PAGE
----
Poetry andFigurative Language Created by: Ms. Thomson 2009
Unit Vocabulary • Figurative Language • Simile • Metaphor • Personification • Alliteration • Onomatopoeia • Hyperbole
Figurative Language • Definition: • Language that the writer uses to have us “read-between-the-lines” • Looking at what the authormeansnot what the author specifically says • There are 7 terms that go under the “UMBRELLA” of figurative language • Figurative Phrases/Idioms • Metaphors • Similes • Personification • Alliteration • Onomatopoeia • Hyperbole
Simile 2. A simile is a comparison using like or as. It usually compares two dissimilar objects. Example: His foot is as big as a boat. His foot A boat The Simile Song
Metaphor 3. A metaphor is a comparison of 2unlike thingsWITHOUT using the words “like” or “as” • The 2 things being compared must have something in commonwith each other • States it as though it is a FACT Example: Her hair is silk.
Personification 4. Personification is when you give human qualities, feelings, actions, or characteristics to inanimate (non-living) objects. • Not used with animals - talking animals are considered fantasy Example: The window winked at me.
Alliteration 5. An alliteration is the repetition of beginning sounds in a sequence of words Example: Peter Piper picked a peck of pickled peppers.
Onomatopoeia 6. An onomatopoeia is a word that demonstrates or illustrates a sound. Example words: cluck, boing, fizz Example sentence: The chicken went cluck, cluck, cluck as it searched for food. cluck, cluck, cluck
Onomatopoeia Eve Merriam The rusty spigot sputters, utters a splutter, spatters a smattering of drops, gashes wider; slash, splatters, scatters, spurts, finally stops sputtering and plash! gushes rushes splashes clear water dashes.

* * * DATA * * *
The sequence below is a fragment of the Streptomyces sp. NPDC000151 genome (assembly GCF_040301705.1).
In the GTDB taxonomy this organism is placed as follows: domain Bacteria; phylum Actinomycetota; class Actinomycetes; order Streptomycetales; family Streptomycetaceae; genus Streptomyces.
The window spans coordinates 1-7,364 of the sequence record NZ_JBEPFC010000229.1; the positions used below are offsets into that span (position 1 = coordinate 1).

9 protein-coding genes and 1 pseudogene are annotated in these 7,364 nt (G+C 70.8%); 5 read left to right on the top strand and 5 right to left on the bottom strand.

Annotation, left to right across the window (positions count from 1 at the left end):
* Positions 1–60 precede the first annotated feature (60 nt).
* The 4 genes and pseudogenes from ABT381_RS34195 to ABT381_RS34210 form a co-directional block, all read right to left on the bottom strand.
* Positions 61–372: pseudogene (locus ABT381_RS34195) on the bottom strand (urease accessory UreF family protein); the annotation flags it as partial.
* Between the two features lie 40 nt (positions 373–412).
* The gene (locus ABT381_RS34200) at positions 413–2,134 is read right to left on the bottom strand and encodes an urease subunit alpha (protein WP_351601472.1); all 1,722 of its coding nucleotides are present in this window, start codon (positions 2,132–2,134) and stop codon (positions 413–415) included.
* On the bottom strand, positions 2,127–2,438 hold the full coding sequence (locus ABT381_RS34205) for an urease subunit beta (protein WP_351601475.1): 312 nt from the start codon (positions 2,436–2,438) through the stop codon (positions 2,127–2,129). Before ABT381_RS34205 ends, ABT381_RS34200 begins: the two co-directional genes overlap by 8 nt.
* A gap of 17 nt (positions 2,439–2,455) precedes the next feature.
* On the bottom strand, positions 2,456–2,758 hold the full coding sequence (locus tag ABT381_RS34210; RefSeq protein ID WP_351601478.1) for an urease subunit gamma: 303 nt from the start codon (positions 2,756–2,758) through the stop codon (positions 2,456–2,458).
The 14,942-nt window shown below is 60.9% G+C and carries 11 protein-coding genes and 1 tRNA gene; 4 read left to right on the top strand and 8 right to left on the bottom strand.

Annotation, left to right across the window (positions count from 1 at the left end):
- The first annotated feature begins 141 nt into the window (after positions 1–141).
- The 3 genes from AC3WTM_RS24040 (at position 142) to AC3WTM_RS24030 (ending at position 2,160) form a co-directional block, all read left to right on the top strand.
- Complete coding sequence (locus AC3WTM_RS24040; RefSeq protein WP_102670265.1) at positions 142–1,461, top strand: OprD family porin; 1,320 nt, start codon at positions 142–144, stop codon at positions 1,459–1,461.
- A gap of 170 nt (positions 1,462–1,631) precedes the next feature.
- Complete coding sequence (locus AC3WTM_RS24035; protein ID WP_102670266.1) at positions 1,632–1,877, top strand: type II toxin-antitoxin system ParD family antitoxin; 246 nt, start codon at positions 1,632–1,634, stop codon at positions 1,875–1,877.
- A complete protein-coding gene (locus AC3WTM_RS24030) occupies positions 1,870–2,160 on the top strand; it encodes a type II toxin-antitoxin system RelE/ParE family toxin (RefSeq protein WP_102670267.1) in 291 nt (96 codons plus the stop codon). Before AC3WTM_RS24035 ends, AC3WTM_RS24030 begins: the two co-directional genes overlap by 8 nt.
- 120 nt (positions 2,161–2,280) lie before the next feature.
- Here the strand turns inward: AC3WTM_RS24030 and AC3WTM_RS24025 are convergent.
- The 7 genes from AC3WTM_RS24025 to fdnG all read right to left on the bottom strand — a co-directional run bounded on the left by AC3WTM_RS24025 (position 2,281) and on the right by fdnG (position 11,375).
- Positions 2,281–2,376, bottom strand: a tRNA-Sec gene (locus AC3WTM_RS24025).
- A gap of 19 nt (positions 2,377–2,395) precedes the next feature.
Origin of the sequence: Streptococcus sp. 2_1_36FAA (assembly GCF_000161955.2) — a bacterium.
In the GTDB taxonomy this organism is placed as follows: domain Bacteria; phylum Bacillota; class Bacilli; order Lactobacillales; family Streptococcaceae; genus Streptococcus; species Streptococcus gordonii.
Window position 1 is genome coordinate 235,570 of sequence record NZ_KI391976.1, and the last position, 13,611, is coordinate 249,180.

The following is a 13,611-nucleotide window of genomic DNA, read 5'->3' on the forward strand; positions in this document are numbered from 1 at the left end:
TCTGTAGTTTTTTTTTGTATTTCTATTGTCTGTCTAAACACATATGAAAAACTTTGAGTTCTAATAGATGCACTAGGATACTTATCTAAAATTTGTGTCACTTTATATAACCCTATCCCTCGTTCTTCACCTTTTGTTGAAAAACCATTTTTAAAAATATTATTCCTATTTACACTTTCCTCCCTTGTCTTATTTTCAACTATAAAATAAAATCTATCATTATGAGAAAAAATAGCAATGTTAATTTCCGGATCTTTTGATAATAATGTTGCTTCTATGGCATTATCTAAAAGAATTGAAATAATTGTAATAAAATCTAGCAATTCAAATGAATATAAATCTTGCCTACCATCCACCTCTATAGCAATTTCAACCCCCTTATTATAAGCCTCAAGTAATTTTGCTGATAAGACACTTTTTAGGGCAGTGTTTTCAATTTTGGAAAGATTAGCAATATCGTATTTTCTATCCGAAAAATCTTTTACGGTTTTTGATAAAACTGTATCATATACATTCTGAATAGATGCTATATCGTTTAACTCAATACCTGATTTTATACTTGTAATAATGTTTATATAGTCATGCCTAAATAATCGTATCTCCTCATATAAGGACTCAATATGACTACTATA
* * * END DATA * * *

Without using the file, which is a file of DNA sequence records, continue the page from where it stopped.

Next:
Hyperbole 7. A hyperbole is a figure of speech which is an exaggeration. It is used for emphasis or effect. Example: I could sleep for a year.
Figurative Language Activity Create an illustration about school, home, yourself, or your favorite sport that includes a at least one element of figurative language. • Can be one of the following • Figurative Phrases / Idioms • Hyperbole / Simile / Metaphor / Alliteration • Write a sentence about your illustration. • Write the literal meaning of the figurative language used on the back of the paper. • The illustration should be the literal representationof your figure of speech.
Writing Poetry Elements of Poetry
Central Idea (Theme) • Focus of the poem • Tells what the poem is about Possible Themes in Poetry - Seasons - Emotions - Life Events
Purpose • The reason why you are writing the poem • Ask yourself 3 questions… 1. Who is your audience and what do you want to tell them? 2. What is your theme? 3. How can you support the theme with descriptive elements?
Write with a Purpose • 3 Reasons to Write • Persuade = get others to feel a specific way about your topic • Entertain = to hold the readers attention with something amusing • Inform = to give facts (details) about your topic
Sick By: Shel Silverstein "I cannot go to school today"Said little Peggy Ann Mckay."I have the measles and the mumps,A gash, a rash and purple bumps.My mouth is wet, my throat is dry.I'm going blind in my right eye.My tonsils are as big as rocks,I've counted sixteen chicken poxAnd there's one more-that's seventeen,And don't you think my face looks green?
My leg is cut, my eyes are blueIt might be instamatic flu.I cough and sneeze and gasp and choke,I'm sure that my left leg is brokeMy hip hurts when I move my chin,My belly button's caving in,My back is wrenched, my ankle's sprained,My 'pendix pains each time it rains.My toes is cold, my toes are numb,I have a sliver in my thumb.My neck is stiff, my voice is weak,I hardly whisper when I speak.
My tongue is filling up my mouth,I think my hair is falling out.My elbow's bent my spine ain't straight,My temperature is one-o-eight.My brain is shrunk, I cannot hear,There's a hole inside my ear.I have a hangnail, and my heart is - What?What's that? What's that you say?You say today is .......Saturday?G'bye, I'm going out to play!" For what purpose do you think the author wrote this poem?
Important RulesHere are some rules for you and me,See how important they can be.Always be honest, be kind and fair,Always be good and willing to share.These are rules we all should know,We follow these rules wherever we go. For what purpose do you think the author wrote this poem?
Review of Poems • Sick by Shel Silverstein • Theme = ______________ • Purpose = _____________ • Important Rules • Theme = ______________ • Purpose = _____________